Eddie Lee Howard is a free man after being wrongfully convicted of the murder and rape of an 84-year-old white woman, Georgia Kemp, and spending more than two decades on death row.
Howard, who is Black, was sentenced to death in 1994 after being tied to the crime by a doctor who claimed the bite marks on the victim’s body were made by Howard’s teeth, CNN reported. In August, a Mississippi Supreme Court found that the accusation wasn’t enough to tie him to the murder.
"After reviewing the record, we conclude that Howard's evidence as to the change in the scientific understanding of the reliability of identification through bite-mark comparisons was almost uncontested. Based on this record, we agree with Howard that a forensic dentist would not be permitted to identify Howard as the biter today as Dr. West did at Howard's trial in 2000," the court wrote in August.
Alibi testimony and new DNA evidence also helped overturn Howard's conviction, according to USA Today. Howard, who is now 67, had been accused of raping and murdering Kemp at her Columbus home in 1992 before setting the home ablaze.
The Mississippi Innocence Project helped Howard with his case and he and his attorneys thanked the organization for helping to overturn Howard’s conviction in a statement.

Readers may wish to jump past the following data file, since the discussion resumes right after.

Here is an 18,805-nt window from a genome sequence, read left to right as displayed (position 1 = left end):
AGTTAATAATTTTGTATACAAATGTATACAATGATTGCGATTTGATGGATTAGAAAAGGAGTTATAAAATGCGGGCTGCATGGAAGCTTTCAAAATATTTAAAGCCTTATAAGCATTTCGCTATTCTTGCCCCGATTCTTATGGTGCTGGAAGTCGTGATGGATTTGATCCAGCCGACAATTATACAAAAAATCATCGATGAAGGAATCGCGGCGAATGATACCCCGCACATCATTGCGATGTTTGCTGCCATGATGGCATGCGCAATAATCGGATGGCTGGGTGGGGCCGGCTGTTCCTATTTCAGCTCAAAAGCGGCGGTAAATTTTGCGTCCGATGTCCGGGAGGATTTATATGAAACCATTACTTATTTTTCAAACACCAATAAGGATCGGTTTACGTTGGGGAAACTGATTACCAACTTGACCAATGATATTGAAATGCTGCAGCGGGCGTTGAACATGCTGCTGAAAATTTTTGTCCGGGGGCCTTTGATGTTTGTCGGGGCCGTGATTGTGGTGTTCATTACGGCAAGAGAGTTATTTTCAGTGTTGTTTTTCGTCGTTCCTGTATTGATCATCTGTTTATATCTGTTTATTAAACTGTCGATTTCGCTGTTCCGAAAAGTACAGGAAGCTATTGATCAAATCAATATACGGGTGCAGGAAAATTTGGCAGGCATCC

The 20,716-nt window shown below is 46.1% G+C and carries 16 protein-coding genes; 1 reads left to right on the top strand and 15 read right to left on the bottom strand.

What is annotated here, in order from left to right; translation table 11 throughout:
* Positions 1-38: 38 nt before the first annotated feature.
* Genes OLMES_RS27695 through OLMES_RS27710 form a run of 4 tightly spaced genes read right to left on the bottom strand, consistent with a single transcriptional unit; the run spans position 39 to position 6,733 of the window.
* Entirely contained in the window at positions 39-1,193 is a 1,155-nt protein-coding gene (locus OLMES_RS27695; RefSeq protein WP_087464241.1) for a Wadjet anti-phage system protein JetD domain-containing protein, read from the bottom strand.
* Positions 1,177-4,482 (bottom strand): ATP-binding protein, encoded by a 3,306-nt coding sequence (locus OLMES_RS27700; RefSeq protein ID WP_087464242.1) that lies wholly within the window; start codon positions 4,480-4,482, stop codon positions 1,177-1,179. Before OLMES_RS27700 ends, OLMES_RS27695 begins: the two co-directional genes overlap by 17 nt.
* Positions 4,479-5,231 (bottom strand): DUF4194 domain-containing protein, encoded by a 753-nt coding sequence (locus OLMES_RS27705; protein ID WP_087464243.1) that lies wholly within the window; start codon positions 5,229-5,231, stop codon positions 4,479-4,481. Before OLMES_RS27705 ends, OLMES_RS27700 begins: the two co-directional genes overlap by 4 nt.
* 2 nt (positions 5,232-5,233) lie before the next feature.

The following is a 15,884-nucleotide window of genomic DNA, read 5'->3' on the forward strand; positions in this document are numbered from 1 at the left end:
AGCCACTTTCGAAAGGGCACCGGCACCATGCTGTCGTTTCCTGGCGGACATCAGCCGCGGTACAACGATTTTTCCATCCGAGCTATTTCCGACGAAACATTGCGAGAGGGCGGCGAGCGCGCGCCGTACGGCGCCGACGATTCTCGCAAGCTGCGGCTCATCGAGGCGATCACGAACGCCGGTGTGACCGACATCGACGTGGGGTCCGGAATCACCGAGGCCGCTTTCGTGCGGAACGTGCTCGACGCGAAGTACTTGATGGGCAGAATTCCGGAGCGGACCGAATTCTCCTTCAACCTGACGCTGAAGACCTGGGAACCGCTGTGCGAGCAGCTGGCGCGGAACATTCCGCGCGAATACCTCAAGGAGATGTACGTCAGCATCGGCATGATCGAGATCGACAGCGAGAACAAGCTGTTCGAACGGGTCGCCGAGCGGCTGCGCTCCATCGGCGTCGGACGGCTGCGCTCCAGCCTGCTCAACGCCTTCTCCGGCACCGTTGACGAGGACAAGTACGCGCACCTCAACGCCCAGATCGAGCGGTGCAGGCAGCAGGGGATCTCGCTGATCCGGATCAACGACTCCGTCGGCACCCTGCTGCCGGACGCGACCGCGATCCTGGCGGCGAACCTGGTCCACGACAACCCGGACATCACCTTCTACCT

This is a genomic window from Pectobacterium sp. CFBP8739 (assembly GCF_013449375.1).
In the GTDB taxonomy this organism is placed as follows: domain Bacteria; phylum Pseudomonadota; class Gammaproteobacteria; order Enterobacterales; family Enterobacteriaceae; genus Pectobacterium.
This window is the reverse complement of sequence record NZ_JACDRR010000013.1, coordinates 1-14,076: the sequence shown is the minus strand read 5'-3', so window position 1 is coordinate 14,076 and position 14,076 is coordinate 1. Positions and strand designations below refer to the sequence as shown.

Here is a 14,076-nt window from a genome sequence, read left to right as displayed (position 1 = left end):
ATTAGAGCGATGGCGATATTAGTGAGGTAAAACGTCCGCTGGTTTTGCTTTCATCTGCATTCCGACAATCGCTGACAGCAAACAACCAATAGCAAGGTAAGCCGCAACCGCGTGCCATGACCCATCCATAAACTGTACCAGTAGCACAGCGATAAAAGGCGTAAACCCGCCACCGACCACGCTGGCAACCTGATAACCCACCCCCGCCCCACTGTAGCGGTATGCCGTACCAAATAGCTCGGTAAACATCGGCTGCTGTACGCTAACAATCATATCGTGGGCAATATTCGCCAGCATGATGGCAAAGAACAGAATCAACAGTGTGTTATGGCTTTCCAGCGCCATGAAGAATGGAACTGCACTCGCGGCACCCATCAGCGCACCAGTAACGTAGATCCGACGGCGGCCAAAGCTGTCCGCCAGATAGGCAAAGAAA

“The Mississippi Supreme Court has taken a powerful stance in rejecting junk science as the basis on which to put a man to death,” M. Chris Fabricant, one of Howard's attorneys, told the Jackson Clarion-Ledger “We are thankful that the Court has identified this breakdown in Mr. Howard’s case, ruling that debunked science has no place in our justice system.”
The ruling may help two other people on death row in Mississippi after being convicted in part due to bite-mark evidence, Howard’s attorney’s said, USA Today reported.
"I want to say many thanks to the many people who are responsible for helping to make my dream of freedom a reality," Howard said in a statement. "I thank you with all my heart, because without your hard work on my behalf, I would still be confined in that terrible place called the Mississippi Department of Corrections, on death row, waiting to be executed."